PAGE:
Still Got Film To Scan? This Lego And Raspberry Pi Scanner Is For You

There was a time during the early years of mass digital photography, when a film scanner was a common sight. A small box usually connected to a USB port, it had a slot for slides or negatives. In 2020 they’re  a rare breed, but never fear! [Bezineb5] has a solution in the shape of an automated scanner using a Radpberry Pi and a mechanism made of Lego.

The Lego mechanism is a sprocket feeder that moves the film past the field of view from an SLR camera. The software on the Pi runs in a Docker container, and features a machine learning approach to spotting frame boundaries. This is beyond the capabilities of the Pi, so is offloaded to a Google Coral accelerator.

The whole process is automated with the Pi controlling not only the Lego but also the camera, to the extent of retrieving the photos from it to the Pi. There’s a smart web interface to control everything, making the process — if you’ll excuse the pun — a snap. There’s a video of it in action, that you can see below the break.

We’ve featured many film scanner projects over the years, one that remains memorable is this 3D printed lens mount.

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Open Source Lego Controller

A mechanical and manufacturing engineer by day, [Tyler Collins] taught himself electronics and firmware development in his spare time and created an open source Lego controller called Evlōno One. It is based on the STM32 and Arduino ecosystems, and compatible with a impressive variety of existing Lego controllers, sensors and actuators. [Tyler] encountered Lego Mindstorms while helping in an after-school program, and got to wondering whether he could make a more flexible controller. We’d have to say he succeeded, and it’s amazing how much he has packed into this 4 x 4 single-height brick format.

The Evlōno One is based on an ESP32 dual-core MCU, and has WiFi, Bluetooth, and an IR transmitter for wireless connectivity. It also boasts USB-C power delivery, three motor controllers, speakers, LEDs and a button. Dig through the Kickstarted page for more details on these interfaces and specifications. Both the firmware and the hardware will be published as open source on GitHub.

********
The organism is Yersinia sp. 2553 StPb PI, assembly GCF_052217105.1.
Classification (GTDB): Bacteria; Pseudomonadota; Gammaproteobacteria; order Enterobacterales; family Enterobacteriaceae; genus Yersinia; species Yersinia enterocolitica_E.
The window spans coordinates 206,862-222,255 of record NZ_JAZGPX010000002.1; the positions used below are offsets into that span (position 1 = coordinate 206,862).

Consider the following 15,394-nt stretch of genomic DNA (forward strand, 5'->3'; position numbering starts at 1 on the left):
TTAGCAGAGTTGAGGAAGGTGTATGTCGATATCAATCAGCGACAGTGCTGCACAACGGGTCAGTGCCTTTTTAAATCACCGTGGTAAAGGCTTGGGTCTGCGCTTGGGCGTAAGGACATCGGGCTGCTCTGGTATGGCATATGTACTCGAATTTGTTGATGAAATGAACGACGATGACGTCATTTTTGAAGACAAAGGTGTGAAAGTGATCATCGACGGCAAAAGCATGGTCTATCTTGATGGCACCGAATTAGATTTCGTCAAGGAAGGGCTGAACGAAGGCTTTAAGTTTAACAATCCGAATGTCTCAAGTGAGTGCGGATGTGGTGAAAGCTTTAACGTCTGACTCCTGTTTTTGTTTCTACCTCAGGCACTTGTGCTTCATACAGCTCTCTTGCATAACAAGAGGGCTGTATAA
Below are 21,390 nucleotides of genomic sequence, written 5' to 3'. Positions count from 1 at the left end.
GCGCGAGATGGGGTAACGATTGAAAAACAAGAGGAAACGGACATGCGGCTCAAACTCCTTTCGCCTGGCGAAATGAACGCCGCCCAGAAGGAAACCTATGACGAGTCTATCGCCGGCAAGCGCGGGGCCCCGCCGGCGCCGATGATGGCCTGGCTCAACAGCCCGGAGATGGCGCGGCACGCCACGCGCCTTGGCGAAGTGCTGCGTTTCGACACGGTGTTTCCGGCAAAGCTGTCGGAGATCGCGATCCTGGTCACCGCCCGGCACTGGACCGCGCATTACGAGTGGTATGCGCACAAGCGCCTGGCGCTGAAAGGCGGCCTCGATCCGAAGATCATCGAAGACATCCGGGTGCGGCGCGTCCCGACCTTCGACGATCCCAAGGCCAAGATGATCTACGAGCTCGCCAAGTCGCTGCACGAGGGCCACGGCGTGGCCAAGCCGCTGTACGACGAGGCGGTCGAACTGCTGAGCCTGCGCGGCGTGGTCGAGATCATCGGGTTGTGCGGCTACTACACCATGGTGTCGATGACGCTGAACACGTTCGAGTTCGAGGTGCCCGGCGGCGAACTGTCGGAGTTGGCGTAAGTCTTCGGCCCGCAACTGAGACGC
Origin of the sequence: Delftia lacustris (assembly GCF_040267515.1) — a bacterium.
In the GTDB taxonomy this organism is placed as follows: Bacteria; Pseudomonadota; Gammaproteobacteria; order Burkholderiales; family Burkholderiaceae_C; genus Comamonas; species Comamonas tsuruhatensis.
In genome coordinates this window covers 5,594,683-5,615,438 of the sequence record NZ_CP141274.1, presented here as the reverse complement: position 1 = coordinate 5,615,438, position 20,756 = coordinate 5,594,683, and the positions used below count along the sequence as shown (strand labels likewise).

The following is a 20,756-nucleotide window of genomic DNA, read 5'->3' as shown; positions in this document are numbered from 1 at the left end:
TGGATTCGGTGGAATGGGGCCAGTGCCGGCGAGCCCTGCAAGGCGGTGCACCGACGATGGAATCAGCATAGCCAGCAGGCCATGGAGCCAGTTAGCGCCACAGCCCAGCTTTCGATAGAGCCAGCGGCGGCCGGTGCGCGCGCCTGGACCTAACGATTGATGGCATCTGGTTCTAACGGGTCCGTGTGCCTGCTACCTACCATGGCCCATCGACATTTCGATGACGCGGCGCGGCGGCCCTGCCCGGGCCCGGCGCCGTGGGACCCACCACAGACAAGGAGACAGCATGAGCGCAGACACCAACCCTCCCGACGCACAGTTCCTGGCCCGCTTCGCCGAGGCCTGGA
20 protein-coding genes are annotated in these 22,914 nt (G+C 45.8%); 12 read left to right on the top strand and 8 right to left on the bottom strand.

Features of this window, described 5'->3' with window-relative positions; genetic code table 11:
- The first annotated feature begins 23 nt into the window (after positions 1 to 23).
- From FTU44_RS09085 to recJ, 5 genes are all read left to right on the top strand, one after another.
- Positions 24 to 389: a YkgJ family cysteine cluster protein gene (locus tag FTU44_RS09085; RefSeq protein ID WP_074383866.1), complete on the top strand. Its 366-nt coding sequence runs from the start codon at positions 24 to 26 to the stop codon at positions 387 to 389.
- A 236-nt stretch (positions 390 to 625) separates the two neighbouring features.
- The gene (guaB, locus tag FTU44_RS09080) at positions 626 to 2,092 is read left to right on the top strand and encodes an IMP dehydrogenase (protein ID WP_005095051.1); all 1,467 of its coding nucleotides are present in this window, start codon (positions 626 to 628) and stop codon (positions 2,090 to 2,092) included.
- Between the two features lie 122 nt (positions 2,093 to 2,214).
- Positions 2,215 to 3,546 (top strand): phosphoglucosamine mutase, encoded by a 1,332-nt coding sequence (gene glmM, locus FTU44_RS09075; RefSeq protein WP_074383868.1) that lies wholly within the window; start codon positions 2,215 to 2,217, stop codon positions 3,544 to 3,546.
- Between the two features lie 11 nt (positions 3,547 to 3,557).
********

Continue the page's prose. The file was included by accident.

Although [Tyler] has the prototypes all running, he notes this is his first big production effort. FCC certification testing and production mold tooling are the two biggest items driving the scheduled Feb 2021 shipments. If computer driven Lego modeling is one of your hobbies, definitely check out [Tyler]’s project. And if you missed our [Daniel Pikora]’s FOSSCON 2018 presentation about the intersection (collision) of Legos and Open Source, our article must-read for you folks in the Adult Fan of Lego (AFOL) community.

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Adding Remote Control To The Elegoo Mars Pro

Recent price drops put entry level masked stereolithography (MSLA) resin 3D printers at around $200 USD, making them a very compelling tool for makers and hackers. But as you might expect, getting the price this low often involves cutting several corners. One of the ways manufacturers have made their machines so cheap is by simplifying the electronics and paring down the feature set to the absolute minimum.

So it was hardly a surprise for [Luiz Ribeiro] to find that his new Elegoo Mars Pro didn’t offer WiFi connectivity or a remote control interface. You’re supposed to just stick a USB flash drive into the printer and select the object you want to print from its menu system. But that doesn’t mean he couldn’t hack the capability in himself.

Monitoring a print with Mariner.

If this were a traditional 3D printer, he might have installed OctoPrint and been done with it. But resin printers are a very different beast. In the end, [Luiz] had to develop his own remote control software that worked around the unique limitations of the printer’s electronics. His software runs on a Raspberry Pi Zero and uses Linux’s “USB Gadget” system to make it appear as a flash drive when plugged into the USB port on the Elegoo Mars Pro.

This allows sending object files to the printer over the network, but there was a missing piece to the puzzle. [Luiz] still needed to manually go over to the printer and select which file he wanted to load from the menu. Until he realized there was an exposed serial port on control board that allowed him to pass commands to the printer. Between the serial connection and faux USB Mass Storage device, his mariner software has full control over the Mars Pro and is able to trigger and monitor print jobs remotely.

It might not offer quite the flexibility of adding OctoPrint to your FDM 3D printer, but it’s certainly a start.

Lego Ziplining Robot Climbs For Claps

The internet has given us plenty of cool robotics projects, but we don’t think we’ve seen one zipline before. At least not until now.

This cool little ziplining robot is courtesy of the folks over at [Tart Robotics]. As they described it, the robot moves using a 4-bar linkage mechanism with the motor’s torque “transferred to the arm mechanisms through a pair of bevel gears and a worm drive.” Even cooler, the robot is activated by clapping. The faster you clap, the faster the robot moves. That’s sure to wow your friends at your next virtual hacker meetup.